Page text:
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Discussion Starter · #1 ·
Plant Road surface Fence Asphalt Grass

She's running like ass so I ripped the carb off and am cleaning the air filters with a recharge kit. Maybe that will help with some clean lungs and a freshly oiled mouth lol. Hopefully this fixes the dying while idling problem that just came out of nowhere. Ive literally never done this before so if I can do these 2 things and the bike runs better it will be a huge bump in my confidence that I am capable of wrenching on my bike alone.
 

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Discussion Starter · #4 ·
Keep everything from each carb together in the relevant float bowl to avoid losing parts or swapping jets (sometimes inner and outer cylinders are jetted slightly differently)

You can use the float bowls as containers to soak the jets, float needle, etc. Mark the bowls and bodies with a marker so you can keep them separated.

Be gentle with the brass parts - gunsmithing screwdriver set is nice for this because the blades are not tapered and won't cam out of jets as easily as a regular old paint can opener.

Find exploded diagram early, often there's stuff in carbs that may not at first look like it comes out at all, or doesn't come out in an obvious fashion - sometimes there's a brass 'carrier' under or over the actual jet, for example. Make sure you grab carb cleaner with the red tube and spray through any and all passages you find or suspect. When you look through a clean jet at a light source, you should see a clean pinhole - if it doesn't look round, there's crap still in there. Small jets clogged with gummy or hardened crap can be poked out with something either softer than brass like a plastic bristle clipped off a broom, or with a piece of wire or etc and some care, though if your bike was running when pulled it's unlikely there's cemented in crap.

What else... inspect your float needle and seat for wear and detritus

You may also want to note down what your jetting is, what position needle clips or etc are in because concrete data is invaluable when working with motors and stuff, especially when you don't have to do a bunch of extra work to get it.
Turnip im so new to this alot of that is still kind of over my head so here is what I did. Removed carbs from the bike disconnected fuel line and throttle cable. 1 by 1 took the bowls of the carbs and scrubbed inside with parts cleaner and a tooth brush. Removed jets and made sure I could see through then made sure ill holes were clear by blowing fluid through then. Made sure ill floats were working properly. 1 jet is stripped out down inside i can't get it out. I saw gas that had obviously made its way through the gasket so a rebuild kit will be in order soon. Or just call new when taxes hit. I also clean the air filters and reoiled them as well as draining some oil cause I over filled. It ran this time without dying at idle but after I turn the idle knob to the right some. And with my luck of experience I don't know if it's idling to high?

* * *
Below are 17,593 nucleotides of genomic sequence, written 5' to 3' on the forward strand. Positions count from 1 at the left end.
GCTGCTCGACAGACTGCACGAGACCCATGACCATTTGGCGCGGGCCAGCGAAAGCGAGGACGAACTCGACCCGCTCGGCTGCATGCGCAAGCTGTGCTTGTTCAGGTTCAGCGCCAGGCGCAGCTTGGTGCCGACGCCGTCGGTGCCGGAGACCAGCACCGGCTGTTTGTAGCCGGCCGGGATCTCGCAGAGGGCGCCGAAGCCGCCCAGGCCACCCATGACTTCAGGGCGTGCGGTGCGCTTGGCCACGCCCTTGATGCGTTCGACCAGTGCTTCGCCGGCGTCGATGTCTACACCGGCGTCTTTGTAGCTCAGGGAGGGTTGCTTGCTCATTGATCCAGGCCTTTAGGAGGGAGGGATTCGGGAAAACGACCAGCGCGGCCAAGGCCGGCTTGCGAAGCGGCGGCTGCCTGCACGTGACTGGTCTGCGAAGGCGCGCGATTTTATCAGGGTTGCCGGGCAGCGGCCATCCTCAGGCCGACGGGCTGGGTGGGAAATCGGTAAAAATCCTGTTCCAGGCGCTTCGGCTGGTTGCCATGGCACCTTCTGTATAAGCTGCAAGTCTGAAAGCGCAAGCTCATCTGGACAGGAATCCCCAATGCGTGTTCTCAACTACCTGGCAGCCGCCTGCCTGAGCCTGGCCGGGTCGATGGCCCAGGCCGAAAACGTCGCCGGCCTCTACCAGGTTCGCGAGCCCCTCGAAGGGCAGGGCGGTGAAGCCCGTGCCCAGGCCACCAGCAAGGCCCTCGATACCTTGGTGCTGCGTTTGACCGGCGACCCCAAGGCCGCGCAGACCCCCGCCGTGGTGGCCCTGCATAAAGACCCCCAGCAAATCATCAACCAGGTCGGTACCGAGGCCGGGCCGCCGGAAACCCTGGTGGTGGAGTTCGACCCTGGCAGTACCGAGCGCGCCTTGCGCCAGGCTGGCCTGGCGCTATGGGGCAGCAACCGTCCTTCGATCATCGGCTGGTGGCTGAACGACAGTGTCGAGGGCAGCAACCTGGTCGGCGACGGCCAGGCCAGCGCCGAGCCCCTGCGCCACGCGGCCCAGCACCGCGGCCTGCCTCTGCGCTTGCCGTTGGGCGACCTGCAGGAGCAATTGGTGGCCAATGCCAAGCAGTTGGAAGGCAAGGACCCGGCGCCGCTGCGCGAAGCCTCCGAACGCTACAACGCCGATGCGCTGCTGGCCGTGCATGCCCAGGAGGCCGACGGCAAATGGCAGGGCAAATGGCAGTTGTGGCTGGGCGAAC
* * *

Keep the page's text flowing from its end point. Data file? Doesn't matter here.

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Discussion Starter · #5 ·
Keep everything from each carb together in the relevant float bowl to avoid losing parts or swapping jets (sometimes inner and outer cylinders are jetted slightly differently)

You can use the float bowls as containers to soak the jets, float needle, etc. Mark the bowls and bodies with a marker so you can keep them separated.

Be gentle with the brass parts - gunsmithing screwdriver set is nice for this because the blades are not tapered and won't cam out of jets as easily as a regular old paint can opener.

Find exploded diagram early, often there's stuff in carbs that may not at first look like it comes out at all, or doesn't come out in an obvious fashion - sometimes there's a brass 'carrier' under or over the actual jet, for example. Make sure you grab carb cleaner with the red tube and spray through any and all passages you find or suspect. When you look through a clean jet at a light source, you should see a clean pinhole - if it doesn't look round, there's crap still in there. Small jets clogged with gummy or hardened crap can be poked out with something either softer than brass like a plastic bristle clipped off a broom, or with a piece of wire or etc and some care, though if your bike was running when pulled it's unlikely there's cemented in crap.

What else... inspect your float needle and seat for wear and detritus

You may also want to note down what your jetting is, what position needle clips or etc are in because concrete data is invaluable when working with motors and stuff, especially when you don't have to do a bunch of extra work to get it.
Also apologize for my mis placed words my spell check is fucking me.
 

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Discussion Starter · #7 ·
I don’t know your tool situation but you should invest in a set of JIS screwdrivers. They look a lot like a Phillips but they have a slightly different tip profile. Most carb screws are JIS on Keihin and Mikuni carbs. You can tell by a small dimple on the heads. A phillips will work but eventually you’ll strip the heads that way.

Later, Doug
Gonna grab some Im noticing gas leaking out the bowls so I'm grabbing gasket material today gonna make my own gaskets for all 4 carbs
 
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